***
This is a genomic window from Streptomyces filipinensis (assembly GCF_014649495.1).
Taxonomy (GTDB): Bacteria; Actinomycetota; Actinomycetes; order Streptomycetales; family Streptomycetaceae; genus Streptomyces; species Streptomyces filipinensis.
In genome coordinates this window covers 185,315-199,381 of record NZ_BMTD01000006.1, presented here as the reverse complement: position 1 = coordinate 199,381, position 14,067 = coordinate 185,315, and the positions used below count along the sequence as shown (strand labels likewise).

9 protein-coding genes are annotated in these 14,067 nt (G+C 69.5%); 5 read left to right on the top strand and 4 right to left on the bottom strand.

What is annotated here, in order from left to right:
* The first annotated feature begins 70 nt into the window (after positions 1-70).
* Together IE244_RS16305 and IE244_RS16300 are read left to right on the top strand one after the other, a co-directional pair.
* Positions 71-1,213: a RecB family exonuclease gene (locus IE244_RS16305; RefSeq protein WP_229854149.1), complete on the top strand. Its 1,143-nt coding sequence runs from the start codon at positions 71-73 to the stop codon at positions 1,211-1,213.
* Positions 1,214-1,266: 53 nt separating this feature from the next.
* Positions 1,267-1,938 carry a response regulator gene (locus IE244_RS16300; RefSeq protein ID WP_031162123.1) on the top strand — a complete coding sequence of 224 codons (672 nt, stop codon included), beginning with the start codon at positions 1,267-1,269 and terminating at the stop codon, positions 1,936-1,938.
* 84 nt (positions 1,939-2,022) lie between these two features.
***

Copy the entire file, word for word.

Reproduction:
This is a genomic window from Streptomyces filipinensis (assembly GCF_014649495.1).
Taxonomy (GTDB): Bacteria; Actinomycetota; Actinomycetes; order Streptomycetales; family Streptomycetaceae; genus Streptomyces; species Streptomyces filipinensis.
In genome coordinates this window covers 185,315-199,381 of record NZ_BMTD01000006.1, presented here as the reverse complement: position 1 = coordinate 199,381, position 14,067 = coordinate 185,315, and the positions used below count along the sequence as shown (strand labels likewise).

9 protein-coding genes are annotated in these 14,067 nt (G+C 69.5%); 5 read left to right on the top strand and 4 right to left on the bottom strand.

What is annotated here, in order from left to right:
* The first annotated feature begins 70 nt into the window (after positions 1-70).
* Together IE244_RS16305 and IE244_RS16300 are read left to right on the top strand one after the other, a co-directional pair.
* Positions 71-1,213: a RecB family exonuclease gene (locus IE244_RS16305; RefSeq protein WP_229854149.1), complete on the top strand. Its 1,143-nt coding sequence runs from the start codon at positions 71-73 to the stop codon at positions 1,211-1,213.
* Positions 1,214-1,266: 53 nt separating this feature from the next.
* Positions 1,267-1,938 carry a response regulator gene (locus IE244_RS16300; RefSeq protein ID WP_031162123.1) on the top strand — a complete coding sequence of 224 codons (672 nt, stop codon included), beginning with the start codon at positions 1,267-1,269 and terminating at the stop codon, positions 1,936-1,938.
* 84 nt (positions 1,939-2,022) lie between these two features.